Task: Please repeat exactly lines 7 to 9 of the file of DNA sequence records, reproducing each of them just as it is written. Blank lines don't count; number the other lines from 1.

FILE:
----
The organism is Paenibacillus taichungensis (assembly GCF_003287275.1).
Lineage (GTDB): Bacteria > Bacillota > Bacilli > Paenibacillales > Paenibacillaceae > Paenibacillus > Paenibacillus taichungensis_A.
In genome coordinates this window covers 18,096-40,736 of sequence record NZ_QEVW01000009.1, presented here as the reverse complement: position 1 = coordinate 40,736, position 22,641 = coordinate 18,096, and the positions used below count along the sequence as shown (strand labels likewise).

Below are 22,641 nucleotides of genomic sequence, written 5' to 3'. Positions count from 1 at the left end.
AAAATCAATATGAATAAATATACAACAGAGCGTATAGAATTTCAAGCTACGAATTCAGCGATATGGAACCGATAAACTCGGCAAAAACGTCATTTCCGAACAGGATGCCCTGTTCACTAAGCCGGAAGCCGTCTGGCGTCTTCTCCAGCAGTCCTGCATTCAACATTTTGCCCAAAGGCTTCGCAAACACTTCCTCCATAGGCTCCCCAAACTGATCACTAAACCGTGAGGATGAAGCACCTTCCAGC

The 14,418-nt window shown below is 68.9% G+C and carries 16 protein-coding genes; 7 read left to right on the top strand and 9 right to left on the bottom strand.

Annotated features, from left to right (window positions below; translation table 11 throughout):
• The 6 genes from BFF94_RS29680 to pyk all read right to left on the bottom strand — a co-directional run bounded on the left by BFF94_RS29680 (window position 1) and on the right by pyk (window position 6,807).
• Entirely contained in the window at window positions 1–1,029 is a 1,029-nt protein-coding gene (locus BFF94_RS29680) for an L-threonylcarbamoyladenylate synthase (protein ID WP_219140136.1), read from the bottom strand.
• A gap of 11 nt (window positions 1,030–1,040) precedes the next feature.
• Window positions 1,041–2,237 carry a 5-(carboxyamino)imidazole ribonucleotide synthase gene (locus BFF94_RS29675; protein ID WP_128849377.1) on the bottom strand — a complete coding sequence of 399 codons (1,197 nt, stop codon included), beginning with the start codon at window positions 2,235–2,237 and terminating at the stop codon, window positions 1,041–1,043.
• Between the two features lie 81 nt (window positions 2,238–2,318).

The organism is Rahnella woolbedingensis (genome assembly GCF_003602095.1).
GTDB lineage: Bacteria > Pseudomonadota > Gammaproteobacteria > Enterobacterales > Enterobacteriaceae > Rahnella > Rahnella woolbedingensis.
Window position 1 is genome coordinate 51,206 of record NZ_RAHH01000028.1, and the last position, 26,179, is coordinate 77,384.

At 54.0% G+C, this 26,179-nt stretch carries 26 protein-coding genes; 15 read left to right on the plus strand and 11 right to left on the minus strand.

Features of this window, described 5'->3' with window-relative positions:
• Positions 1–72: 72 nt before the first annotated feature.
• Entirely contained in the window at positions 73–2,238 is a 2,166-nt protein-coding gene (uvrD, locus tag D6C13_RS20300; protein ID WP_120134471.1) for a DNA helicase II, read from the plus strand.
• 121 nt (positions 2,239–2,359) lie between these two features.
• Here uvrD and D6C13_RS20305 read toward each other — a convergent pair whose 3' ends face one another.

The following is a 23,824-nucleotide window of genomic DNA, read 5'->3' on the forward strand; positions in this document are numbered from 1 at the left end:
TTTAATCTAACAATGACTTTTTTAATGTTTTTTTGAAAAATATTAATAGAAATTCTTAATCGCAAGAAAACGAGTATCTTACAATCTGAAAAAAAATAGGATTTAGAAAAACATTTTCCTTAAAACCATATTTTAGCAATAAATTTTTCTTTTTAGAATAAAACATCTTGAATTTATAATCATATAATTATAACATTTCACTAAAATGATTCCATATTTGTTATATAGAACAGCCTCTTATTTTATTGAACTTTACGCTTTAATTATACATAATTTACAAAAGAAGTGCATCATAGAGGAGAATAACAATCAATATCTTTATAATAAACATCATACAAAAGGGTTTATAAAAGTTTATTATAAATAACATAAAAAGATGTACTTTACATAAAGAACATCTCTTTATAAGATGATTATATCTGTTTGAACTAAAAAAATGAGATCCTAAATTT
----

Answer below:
Annotated features, from left to right (window positions below; translation table 11 throughout):
• The 6 genes from BFF94_RS29680 to pyk all read right to left on the bottom strand — a co-directional run bounded on the left by BFF94_RS29680 (window position 1) and on the right by pyk (window position 6,807).
• Entirely contained in the window at window positions 1–1,029 is a 1,029-nt protein-coding gene (locus BFF94_RS29680) for an L-threonylcarbamoyladenylate synthase (protein ID WP_219140136.1), read from the bottom strand.